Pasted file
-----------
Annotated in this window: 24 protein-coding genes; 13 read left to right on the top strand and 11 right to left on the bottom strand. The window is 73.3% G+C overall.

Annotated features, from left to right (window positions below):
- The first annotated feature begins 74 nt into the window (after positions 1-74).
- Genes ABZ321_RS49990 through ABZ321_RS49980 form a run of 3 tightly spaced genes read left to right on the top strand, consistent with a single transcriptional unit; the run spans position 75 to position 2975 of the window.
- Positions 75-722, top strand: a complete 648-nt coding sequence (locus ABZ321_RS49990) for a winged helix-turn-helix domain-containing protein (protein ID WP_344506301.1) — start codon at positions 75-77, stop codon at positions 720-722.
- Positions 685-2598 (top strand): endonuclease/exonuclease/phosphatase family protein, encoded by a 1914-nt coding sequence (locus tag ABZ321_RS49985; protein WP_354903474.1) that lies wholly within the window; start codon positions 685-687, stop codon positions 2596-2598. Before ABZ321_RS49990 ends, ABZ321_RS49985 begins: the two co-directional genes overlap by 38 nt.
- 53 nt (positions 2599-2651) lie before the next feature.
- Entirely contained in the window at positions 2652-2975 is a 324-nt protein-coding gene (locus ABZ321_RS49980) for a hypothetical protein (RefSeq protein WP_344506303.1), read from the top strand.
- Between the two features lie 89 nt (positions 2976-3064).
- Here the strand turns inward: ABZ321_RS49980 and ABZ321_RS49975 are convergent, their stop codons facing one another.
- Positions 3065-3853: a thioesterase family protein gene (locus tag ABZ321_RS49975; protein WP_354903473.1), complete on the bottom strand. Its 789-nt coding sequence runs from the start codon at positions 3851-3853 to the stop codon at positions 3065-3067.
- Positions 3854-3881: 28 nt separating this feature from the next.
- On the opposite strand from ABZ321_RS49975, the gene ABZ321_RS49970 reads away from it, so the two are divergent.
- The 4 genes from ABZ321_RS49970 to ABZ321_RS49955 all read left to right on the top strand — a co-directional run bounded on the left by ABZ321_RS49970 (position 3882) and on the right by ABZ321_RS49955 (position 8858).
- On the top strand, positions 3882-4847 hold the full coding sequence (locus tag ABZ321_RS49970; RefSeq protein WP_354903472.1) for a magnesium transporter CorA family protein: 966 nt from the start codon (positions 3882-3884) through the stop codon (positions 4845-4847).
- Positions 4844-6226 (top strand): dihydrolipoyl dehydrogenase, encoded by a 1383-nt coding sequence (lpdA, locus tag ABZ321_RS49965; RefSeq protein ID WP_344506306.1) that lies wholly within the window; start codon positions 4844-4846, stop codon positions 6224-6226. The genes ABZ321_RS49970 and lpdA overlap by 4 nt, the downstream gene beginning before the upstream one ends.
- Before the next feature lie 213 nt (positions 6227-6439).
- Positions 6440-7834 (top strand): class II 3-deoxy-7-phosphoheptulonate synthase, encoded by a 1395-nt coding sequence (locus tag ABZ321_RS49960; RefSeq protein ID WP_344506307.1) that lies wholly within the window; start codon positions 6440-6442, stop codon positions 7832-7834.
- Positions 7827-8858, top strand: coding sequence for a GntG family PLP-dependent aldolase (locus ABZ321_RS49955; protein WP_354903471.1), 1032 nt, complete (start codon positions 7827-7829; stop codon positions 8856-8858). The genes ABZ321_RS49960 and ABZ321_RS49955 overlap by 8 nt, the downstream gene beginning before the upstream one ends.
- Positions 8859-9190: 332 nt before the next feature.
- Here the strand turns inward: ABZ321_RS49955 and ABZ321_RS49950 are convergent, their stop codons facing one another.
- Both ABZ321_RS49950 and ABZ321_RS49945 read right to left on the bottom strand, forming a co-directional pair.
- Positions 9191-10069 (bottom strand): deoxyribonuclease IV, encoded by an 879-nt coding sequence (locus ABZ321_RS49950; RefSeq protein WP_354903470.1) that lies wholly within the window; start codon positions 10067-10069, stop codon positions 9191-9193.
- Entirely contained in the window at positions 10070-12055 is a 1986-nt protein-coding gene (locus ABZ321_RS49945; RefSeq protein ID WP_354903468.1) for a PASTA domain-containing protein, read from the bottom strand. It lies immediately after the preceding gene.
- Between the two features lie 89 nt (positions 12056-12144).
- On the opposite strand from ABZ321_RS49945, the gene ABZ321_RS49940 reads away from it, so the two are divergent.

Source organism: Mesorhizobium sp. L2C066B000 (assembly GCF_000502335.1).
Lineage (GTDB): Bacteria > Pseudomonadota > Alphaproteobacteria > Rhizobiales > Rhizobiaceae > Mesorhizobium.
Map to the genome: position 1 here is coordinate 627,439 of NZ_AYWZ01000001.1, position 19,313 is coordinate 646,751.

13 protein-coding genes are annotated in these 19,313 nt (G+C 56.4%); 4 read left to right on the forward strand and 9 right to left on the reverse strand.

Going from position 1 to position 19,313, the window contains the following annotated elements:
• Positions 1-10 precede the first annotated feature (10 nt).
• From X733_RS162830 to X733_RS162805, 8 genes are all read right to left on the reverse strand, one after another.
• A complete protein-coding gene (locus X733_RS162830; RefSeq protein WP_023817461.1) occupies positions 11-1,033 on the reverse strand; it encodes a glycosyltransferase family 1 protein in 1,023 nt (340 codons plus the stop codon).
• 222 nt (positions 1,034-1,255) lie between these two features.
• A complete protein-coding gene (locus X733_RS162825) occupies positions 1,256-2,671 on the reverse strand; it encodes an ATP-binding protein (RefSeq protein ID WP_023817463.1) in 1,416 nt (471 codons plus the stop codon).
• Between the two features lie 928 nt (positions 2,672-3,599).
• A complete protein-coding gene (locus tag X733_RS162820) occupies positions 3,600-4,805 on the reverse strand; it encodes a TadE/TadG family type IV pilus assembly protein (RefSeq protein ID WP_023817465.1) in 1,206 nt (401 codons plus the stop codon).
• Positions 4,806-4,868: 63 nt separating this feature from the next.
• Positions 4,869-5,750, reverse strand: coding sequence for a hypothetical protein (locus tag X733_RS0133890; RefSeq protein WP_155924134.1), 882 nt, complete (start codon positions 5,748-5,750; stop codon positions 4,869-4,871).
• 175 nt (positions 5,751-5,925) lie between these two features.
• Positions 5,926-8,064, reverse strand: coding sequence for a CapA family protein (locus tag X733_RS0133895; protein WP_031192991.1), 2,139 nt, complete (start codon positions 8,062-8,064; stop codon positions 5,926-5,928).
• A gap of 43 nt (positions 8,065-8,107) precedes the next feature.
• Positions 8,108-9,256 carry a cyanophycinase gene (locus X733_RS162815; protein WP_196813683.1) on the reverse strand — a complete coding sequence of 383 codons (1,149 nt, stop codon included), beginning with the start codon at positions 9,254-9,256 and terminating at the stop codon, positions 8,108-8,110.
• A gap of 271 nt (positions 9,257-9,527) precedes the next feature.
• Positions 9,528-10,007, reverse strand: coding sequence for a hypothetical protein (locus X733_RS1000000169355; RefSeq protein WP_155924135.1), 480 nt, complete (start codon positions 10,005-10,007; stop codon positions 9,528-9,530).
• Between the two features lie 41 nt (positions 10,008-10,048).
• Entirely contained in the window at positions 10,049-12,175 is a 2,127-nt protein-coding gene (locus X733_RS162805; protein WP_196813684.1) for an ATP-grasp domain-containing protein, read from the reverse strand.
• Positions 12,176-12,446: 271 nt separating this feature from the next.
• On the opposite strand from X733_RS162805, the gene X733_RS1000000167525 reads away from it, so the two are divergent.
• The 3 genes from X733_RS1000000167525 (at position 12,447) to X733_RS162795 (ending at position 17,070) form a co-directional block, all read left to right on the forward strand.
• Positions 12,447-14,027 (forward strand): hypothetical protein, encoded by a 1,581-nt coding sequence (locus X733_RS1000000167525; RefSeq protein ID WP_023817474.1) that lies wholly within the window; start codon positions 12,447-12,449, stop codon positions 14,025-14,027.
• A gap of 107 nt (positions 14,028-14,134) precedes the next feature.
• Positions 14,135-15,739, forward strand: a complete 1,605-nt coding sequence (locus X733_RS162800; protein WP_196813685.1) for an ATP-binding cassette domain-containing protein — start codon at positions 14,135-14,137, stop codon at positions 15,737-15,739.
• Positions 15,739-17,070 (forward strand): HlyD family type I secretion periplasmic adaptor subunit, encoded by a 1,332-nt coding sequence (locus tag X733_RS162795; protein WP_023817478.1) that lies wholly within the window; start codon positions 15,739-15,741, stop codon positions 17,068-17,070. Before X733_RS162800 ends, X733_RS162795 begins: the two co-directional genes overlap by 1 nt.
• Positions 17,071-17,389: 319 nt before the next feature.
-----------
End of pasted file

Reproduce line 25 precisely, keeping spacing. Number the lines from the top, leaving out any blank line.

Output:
- Between the two features lie 89 nt (positions 12056-12144).